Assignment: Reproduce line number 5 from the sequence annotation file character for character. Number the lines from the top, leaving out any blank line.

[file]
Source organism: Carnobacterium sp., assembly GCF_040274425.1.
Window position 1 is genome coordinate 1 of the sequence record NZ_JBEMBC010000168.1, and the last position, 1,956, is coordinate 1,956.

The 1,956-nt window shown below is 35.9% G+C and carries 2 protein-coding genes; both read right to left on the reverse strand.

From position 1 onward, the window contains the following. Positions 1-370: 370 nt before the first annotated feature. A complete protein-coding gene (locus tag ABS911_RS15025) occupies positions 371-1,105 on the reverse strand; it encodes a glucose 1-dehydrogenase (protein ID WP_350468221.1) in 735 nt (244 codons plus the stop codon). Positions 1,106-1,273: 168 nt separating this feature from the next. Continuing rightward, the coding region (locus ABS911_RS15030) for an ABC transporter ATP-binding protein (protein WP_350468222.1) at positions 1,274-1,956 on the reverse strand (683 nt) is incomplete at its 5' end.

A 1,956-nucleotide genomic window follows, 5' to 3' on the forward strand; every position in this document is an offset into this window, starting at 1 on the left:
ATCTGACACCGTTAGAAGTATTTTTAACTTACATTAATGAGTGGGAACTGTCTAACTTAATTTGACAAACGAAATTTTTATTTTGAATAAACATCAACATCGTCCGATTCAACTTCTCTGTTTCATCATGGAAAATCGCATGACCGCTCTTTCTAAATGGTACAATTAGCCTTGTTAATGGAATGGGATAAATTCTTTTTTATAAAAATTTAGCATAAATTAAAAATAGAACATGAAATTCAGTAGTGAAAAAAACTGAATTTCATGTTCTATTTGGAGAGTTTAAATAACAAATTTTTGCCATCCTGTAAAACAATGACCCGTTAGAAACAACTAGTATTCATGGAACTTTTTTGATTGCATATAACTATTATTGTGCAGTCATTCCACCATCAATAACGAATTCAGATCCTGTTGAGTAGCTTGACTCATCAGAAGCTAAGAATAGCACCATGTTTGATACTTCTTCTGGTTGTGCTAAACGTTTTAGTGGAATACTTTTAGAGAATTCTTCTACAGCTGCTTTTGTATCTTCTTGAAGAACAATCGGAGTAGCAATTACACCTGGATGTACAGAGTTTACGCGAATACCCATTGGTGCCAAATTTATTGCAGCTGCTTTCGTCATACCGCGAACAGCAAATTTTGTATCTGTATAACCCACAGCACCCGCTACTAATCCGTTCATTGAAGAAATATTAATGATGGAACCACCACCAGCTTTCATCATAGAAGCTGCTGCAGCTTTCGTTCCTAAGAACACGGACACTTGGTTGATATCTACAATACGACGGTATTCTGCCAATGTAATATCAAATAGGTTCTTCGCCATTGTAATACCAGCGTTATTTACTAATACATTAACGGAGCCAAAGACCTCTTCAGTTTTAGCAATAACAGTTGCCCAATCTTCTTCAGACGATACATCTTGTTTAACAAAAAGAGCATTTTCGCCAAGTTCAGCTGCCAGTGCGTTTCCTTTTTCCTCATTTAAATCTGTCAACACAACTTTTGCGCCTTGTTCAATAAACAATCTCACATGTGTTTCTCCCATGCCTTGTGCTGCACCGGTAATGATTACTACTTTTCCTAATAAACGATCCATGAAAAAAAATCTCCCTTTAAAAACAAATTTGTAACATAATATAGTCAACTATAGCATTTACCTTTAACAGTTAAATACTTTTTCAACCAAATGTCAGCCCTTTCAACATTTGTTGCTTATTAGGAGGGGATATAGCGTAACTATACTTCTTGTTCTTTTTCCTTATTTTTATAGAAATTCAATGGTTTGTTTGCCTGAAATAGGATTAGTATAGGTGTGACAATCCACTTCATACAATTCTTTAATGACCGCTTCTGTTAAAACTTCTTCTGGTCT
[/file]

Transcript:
A 1,956-nucleotide genomic window follows, 5' to 3' on the forward strand; every position in this document is an offset into this window, starting at 1 on the left: